Your Credit Score: What it means
Before lenders make the decision to give you a loan, they must know if you are willing and able to pay back that mortgage loan. To figure out your ability to repay, they assess your debt-to-income ratio. To calculate your willingness to repay the mortgage loan, they consult your credit score.
Fair Isaac and Company built the original FICO score to assess creditworthines. We've written a lot more on FICO here.
Your credit score is a direct result of your repayment history. They do not consider income, savings, down payment amount, or factors like gender, ethnicity, nationality or marital status. Fair Isaac invented FICO specifically to exclude demographic factors like these. "Profiling" was as dirty a word when these scores were first invented as it is in the present day. Credit scoring was developed as a way to consider solely what was relevant to a borrower's willingness to repay a loan.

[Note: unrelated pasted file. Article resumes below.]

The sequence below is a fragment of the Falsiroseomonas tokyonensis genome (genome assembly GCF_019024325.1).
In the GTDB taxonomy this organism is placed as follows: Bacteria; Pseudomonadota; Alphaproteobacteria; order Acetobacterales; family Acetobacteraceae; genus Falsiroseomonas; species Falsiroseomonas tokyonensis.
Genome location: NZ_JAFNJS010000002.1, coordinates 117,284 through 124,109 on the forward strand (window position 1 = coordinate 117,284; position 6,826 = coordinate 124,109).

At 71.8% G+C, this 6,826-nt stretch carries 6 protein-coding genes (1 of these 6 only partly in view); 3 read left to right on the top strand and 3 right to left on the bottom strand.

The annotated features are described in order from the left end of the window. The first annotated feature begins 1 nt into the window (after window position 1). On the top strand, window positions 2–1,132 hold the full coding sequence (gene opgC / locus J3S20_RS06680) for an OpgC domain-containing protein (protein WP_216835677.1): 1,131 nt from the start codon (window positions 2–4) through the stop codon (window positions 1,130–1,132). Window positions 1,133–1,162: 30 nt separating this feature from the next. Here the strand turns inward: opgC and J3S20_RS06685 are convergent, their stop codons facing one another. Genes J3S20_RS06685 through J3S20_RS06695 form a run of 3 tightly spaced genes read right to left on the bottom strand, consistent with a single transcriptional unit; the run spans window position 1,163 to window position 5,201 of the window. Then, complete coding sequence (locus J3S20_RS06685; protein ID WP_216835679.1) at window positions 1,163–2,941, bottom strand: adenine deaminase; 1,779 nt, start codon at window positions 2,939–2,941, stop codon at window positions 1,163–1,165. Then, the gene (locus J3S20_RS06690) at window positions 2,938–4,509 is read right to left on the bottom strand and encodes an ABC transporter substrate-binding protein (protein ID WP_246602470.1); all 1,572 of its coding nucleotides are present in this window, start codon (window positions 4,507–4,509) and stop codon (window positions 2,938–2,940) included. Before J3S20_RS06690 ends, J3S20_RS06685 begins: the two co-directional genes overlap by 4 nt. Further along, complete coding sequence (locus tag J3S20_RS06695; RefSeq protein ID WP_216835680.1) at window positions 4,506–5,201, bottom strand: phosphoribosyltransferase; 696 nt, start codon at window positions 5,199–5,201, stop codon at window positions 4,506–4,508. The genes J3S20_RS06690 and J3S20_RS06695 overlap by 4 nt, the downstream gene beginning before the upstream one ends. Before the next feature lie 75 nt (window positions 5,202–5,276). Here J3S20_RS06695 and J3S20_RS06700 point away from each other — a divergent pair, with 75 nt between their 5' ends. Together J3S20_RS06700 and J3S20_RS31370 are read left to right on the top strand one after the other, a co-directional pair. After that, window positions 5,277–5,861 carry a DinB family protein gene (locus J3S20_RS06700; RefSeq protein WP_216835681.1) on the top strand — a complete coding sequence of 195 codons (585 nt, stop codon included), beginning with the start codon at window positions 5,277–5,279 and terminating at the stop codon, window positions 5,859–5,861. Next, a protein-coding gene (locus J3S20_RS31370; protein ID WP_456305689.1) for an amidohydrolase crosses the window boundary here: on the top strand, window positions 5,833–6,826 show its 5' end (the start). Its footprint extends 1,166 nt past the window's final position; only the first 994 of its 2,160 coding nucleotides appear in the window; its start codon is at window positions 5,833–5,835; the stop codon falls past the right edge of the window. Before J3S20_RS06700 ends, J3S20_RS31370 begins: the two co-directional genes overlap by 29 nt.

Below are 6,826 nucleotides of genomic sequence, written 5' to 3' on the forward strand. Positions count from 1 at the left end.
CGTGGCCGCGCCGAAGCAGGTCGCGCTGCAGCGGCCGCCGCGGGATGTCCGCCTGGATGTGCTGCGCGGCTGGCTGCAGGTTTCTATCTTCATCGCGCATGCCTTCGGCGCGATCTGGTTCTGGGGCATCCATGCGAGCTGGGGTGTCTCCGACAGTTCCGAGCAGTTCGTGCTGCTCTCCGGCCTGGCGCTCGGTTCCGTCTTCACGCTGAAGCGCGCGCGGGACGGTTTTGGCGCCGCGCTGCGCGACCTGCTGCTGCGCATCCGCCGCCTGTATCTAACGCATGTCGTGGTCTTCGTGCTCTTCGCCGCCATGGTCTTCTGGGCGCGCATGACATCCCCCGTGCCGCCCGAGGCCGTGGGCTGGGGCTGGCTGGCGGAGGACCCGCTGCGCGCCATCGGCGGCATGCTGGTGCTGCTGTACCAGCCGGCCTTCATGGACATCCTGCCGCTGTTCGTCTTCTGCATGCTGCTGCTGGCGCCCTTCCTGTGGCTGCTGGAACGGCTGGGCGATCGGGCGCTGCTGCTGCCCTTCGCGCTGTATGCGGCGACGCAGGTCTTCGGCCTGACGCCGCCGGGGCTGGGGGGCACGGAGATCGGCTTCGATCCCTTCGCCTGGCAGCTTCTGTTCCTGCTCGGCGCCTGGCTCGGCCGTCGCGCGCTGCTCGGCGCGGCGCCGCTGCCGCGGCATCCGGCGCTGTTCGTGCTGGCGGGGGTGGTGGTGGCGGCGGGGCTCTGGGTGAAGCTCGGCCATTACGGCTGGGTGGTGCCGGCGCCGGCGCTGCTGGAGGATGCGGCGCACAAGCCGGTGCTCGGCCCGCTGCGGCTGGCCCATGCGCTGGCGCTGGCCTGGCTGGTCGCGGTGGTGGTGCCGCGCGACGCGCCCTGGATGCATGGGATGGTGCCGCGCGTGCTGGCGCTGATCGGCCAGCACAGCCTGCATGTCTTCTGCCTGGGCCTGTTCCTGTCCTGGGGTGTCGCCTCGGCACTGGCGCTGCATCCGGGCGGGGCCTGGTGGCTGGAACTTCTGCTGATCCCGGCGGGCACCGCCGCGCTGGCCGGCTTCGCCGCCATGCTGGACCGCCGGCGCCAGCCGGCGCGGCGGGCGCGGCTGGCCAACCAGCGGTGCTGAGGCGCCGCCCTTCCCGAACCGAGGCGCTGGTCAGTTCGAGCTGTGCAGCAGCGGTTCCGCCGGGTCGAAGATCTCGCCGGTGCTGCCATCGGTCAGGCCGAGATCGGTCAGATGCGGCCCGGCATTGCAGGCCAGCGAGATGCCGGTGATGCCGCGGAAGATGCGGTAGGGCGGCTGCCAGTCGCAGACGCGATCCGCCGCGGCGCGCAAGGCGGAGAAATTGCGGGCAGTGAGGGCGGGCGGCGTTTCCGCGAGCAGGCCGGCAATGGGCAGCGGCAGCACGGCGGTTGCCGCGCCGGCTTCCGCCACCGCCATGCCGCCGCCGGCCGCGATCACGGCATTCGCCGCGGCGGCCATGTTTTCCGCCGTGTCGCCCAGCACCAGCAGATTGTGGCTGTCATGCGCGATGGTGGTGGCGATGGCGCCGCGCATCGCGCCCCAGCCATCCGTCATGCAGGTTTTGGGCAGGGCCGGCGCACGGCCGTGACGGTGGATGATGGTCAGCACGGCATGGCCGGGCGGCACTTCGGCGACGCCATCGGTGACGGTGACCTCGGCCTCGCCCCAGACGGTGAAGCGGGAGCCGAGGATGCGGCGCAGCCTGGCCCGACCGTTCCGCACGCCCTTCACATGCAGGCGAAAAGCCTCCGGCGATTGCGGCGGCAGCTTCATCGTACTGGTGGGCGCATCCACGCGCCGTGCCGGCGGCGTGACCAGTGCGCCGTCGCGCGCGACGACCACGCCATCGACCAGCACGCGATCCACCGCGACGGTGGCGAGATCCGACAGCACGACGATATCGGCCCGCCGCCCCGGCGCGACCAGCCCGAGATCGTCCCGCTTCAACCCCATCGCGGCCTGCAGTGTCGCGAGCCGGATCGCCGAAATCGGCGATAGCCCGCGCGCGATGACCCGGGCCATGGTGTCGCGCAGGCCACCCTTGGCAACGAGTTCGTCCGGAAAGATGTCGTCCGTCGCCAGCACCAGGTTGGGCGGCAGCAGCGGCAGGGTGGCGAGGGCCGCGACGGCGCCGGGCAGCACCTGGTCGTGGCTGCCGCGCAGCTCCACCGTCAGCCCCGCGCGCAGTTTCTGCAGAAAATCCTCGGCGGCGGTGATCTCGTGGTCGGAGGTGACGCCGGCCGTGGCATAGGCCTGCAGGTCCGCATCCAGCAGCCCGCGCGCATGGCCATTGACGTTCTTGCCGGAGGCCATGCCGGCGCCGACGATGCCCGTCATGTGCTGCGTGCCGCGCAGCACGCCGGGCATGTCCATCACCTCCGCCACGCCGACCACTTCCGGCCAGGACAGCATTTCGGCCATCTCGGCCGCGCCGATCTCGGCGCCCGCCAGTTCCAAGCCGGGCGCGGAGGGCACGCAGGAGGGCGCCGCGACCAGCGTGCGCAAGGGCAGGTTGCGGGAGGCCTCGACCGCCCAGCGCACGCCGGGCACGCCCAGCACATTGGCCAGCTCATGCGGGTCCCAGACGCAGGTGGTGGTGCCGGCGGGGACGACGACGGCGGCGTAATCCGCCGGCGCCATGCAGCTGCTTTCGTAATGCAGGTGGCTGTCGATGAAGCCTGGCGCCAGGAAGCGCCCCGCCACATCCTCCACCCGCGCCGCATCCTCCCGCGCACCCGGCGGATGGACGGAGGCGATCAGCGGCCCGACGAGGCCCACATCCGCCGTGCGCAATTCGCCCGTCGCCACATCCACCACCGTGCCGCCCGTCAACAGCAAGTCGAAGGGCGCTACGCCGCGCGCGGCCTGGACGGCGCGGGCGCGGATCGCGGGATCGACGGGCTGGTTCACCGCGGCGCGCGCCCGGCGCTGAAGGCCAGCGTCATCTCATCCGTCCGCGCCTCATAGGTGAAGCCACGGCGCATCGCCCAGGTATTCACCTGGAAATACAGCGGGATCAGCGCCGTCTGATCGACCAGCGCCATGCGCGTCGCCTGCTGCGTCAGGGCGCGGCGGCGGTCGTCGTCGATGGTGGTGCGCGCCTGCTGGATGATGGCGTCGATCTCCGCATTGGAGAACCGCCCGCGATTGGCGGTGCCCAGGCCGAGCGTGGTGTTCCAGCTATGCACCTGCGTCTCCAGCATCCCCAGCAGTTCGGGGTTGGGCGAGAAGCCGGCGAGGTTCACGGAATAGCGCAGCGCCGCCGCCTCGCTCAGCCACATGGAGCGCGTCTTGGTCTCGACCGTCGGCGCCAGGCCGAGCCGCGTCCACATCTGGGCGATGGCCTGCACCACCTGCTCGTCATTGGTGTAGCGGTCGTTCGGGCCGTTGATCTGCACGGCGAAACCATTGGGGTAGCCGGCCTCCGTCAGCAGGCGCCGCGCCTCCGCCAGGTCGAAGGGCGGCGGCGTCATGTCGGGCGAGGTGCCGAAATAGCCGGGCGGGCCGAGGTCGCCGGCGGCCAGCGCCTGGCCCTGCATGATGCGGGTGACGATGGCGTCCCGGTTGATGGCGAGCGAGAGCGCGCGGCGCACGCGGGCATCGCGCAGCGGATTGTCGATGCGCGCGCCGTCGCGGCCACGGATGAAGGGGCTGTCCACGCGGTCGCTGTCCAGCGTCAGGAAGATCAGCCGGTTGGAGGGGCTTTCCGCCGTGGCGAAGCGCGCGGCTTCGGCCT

Your current debt level, past late payments, length of your credit history, and other factors are considered. Your score is calculated wtih both positive and negative information in your credit report. Late payments will lower your credit score, but establishing or reestablishing a good track record of making payments on time will improve your score.
Your credit report must contain at least one account which has been open for six months or more, and at least one account that has been updated in the past six months for you to get a credit score. This payment history ensures that there is sufficient information in your credit to assign a score. If you don't meet the minimum criteria for getting a credit score, you might need to establish a credit history prior to applying for a mortgage.
Alternative Mortgage Group can answer your questions about credit reporting. Give us a call at 561-395-4264.